Have a say on improvements to oldest surviving timber truss bridge in NSW
22 October 2014
George Souris, MP, Member for Upper Hunter, announced the community is invited to attend an upcoming drop in information session and have a say on plans to repair and improve the historic Brig O’Johnston Bridge over the Williams River at Clarence Town.
Mr. Souris said the NSW Government is funding the Brig O’Johnston Bridge upgrade as part of the $145 million Bridges for the Bush program which aims to improve road freight productivity in regional NSW by replacing and upgrading timber bridges.
“The Brig O’Johnston Bridge was built in 1880 and is the oldest surviving timber truss bridge in NSW,” Mr. Souris said.
“Repair work is required to strengthen the bridge to meet current vehicle loads, heavy vehicle requirements and to help reduce future maintenance costs.
Community members can come along and learn more at a drop-in information session to be held on Saturday 25 October between 9am and 1pm at the Clarence Town School of Arts where project staff will be on hand to learn about the bridge rehabilitation plans.
Given its heritage significance Roads and Maritime proposes to replace and strengthen the bridge structure including the road approaches, timber trusses, decking and both ends of the bridge while preserving its heritage features.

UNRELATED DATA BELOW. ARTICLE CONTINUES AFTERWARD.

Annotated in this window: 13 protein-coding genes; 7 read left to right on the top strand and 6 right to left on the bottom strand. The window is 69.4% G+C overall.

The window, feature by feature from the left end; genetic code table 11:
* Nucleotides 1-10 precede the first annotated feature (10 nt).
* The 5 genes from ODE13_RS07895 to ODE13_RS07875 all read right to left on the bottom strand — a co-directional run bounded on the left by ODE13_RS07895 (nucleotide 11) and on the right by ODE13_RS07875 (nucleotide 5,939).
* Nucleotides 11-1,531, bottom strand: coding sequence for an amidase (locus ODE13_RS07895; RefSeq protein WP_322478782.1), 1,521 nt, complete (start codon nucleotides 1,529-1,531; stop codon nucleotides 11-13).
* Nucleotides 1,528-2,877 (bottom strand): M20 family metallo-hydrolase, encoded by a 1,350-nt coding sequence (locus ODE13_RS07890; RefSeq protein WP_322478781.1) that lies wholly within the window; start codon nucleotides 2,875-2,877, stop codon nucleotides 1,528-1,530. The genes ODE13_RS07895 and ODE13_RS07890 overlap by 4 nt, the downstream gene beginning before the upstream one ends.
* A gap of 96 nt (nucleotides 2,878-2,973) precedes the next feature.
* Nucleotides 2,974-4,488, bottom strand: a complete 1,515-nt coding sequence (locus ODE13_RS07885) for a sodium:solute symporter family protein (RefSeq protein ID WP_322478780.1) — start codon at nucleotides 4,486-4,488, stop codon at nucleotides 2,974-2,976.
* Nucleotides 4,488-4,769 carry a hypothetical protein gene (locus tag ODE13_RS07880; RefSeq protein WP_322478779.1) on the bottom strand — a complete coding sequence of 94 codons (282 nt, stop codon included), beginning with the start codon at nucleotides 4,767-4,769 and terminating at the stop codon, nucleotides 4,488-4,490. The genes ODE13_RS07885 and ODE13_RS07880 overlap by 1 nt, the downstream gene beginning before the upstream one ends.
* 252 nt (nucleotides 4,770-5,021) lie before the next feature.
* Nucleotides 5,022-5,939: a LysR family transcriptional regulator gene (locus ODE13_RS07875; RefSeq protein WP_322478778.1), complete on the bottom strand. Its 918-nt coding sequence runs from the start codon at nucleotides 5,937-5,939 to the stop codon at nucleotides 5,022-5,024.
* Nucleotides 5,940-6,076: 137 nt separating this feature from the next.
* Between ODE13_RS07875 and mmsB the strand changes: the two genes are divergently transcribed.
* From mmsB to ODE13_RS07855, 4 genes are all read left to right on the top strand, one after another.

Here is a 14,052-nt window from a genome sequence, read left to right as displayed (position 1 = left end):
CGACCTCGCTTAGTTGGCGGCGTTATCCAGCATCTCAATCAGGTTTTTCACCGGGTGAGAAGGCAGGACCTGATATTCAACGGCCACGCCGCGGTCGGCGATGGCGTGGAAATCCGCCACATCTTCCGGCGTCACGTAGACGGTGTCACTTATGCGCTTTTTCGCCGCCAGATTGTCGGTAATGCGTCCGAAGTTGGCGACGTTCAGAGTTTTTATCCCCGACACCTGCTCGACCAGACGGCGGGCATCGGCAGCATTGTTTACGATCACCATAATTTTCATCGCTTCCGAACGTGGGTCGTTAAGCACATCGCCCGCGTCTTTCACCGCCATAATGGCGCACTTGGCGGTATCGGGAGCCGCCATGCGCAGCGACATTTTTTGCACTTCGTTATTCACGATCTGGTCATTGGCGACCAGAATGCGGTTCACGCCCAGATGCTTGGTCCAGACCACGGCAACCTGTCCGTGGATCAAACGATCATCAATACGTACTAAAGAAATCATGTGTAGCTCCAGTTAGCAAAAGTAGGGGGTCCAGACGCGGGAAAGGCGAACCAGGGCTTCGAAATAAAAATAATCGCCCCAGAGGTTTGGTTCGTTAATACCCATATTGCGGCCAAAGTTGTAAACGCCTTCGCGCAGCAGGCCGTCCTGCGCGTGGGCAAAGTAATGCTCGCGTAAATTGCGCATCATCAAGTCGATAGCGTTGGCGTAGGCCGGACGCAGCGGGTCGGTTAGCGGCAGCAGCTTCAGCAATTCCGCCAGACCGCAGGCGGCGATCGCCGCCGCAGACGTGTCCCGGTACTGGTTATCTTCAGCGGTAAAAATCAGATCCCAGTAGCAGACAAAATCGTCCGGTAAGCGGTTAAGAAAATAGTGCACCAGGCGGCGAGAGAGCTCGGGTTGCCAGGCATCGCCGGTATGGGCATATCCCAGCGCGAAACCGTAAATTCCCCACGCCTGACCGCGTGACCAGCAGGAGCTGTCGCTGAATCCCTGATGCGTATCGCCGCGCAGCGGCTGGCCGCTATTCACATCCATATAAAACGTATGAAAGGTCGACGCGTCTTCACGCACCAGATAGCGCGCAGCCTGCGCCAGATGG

Timber would remain the primary material in the trusses and deck but steel and concrete components would be integrated into the design to strengthen the structure.
This upgrade would ensure the bridge meets current load standards without significantly affecting its appearance,” Mr. Souris said
The Brig O’Johnston Bridge is one of 26 identified for conservation in the NSW Government’s Timber Truss Bridge Conservation Strategy developed in consultation with the Heritage Council of NSW.
A temporary bailey bridge is currently attached to the bridge for structural support and has load and width limits which restrict the size of vehicles that can use it.
Roads and Maritime has been working closely with the Office of Environment and Heritage to ensure the proposed changes meet heritage requirements.
“While Roads and Maritime is investigating different options to carry out the work with minimum impact to motorists and the community, some of this work may require short bridge closures,” Mr. Souris said.
“No final decisions have been made on the timing of the work or extent of bridge closures needed to complete the work which is expected to take around two years to complete, weather permitting.
Following community consultation and approval to proceed from the Heritage Council of NSW, improvement work would start next year. For more information visit www.rms.nsw.gov.au ,” Mr. Souris concluded.
Contact G Souris: Office (02) 6543 1065; Parliament House (02) 9230 2196; Mobile 0427 241 528
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